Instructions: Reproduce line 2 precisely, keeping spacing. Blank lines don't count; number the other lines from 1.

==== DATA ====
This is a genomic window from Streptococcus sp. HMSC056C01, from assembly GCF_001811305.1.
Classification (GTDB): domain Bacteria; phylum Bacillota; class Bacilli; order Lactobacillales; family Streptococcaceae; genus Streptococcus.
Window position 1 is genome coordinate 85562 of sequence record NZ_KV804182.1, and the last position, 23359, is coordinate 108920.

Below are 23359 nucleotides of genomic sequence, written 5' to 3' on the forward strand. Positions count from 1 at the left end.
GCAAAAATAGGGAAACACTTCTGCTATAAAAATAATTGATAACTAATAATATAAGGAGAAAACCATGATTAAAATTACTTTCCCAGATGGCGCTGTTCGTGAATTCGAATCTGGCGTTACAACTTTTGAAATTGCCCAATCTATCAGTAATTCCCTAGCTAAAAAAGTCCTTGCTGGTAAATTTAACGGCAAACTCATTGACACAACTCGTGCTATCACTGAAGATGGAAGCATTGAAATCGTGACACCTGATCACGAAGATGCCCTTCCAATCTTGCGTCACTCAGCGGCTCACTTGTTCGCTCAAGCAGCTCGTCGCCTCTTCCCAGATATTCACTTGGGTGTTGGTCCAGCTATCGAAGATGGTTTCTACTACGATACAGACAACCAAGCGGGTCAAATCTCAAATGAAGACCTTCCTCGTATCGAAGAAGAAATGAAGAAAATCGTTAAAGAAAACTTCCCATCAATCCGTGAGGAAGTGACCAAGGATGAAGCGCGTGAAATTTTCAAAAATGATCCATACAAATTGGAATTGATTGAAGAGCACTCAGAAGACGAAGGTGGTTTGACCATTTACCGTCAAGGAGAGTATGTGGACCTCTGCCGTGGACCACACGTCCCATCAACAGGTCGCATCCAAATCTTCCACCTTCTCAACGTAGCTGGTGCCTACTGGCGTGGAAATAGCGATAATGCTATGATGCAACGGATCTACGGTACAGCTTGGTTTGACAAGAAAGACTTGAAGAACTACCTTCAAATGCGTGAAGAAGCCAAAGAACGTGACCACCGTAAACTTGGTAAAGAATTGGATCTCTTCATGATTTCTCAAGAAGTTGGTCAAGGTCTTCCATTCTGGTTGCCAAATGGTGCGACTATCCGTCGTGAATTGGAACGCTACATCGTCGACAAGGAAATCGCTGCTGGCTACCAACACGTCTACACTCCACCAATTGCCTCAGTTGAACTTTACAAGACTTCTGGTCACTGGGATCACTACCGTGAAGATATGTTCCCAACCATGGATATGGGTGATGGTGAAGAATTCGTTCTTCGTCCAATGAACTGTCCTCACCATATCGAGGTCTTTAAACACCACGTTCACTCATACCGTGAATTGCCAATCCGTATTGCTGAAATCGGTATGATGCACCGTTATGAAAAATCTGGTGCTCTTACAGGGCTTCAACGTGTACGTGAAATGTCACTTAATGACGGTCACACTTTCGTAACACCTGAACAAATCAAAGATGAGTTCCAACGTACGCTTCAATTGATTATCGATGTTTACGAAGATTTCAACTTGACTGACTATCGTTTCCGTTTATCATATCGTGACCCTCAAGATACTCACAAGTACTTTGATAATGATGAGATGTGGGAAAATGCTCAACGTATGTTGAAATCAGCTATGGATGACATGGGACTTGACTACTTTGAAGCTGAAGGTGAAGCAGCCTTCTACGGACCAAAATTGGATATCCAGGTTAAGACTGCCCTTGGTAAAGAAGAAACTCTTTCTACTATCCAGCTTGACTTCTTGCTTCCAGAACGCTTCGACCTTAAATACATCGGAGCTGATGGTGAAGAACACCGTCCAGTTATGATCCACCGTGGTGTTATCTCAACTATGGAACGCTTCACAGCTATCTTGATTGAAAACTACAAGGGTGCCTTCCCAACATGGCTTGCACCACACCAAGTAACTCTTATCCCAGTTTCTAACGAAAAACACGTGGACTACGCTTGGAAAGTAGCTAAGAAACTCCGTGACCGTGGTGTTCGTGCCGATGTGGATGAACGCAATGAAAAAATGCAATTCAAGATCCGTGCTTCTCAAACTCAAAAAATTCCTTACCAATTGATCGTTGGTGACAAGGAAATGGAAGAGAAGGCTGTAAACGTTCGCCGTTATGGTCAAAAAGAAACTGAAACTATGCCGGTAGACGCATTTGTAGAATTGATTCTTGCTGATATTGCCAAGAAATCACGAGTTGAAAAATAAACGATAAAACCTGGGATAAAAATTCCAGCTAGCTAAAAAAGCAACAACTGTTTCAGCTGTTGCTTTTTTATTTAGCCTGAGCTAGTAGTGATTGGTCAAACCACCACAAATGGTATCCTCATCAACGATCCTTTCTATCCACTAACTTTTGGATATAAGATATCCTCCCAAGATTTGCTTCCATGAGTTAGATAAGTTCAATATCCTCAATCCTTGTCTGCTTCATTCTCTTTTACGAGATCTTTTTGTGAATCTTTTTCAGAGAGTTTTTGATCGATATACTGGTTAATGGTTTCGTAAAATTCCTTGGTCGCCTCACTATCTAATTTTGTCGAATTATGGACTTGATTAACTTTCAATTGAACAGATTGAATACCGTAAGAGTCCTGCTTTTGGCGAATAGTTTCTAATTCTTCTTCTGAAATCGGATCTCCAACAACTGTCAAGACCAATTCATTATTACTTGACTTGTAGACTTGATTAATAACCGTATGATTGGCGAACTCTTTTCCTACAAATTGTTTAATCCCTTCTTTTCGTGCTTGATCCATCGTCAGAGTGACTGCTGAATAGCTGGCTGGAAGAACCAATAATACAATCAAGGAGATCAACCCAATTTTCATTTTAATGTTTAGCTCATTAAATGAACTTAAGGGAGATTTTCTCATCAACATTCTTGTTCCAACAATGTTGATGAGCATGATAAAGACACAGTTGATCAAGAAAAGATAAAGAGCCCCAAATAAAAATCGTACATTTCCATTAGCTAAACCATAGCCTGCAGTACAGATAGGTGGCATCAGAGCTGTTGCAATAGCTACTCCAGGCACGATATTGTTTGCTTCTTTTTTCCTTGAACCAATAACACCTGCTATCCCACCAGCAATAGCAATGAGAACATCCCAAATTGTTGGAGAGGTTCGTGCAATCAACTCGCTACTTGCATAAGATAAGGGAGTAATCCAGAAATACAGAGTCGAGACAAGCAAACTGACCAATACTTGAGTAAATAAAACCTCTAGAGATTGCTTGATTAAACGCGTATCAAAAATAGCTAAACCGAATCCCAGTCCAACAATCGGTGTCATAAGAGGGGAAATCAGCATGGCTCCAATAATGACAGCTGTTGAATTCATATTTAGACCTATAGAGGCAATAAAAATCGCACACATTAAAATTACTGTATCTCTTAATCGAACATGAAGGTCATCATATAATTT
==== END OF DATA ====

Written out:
Classification (GTDB): domain Bacteria; phylum Bacillota; class Bacilli; order Lactobacillales; family Streptococcaceae; genus Streptococcus.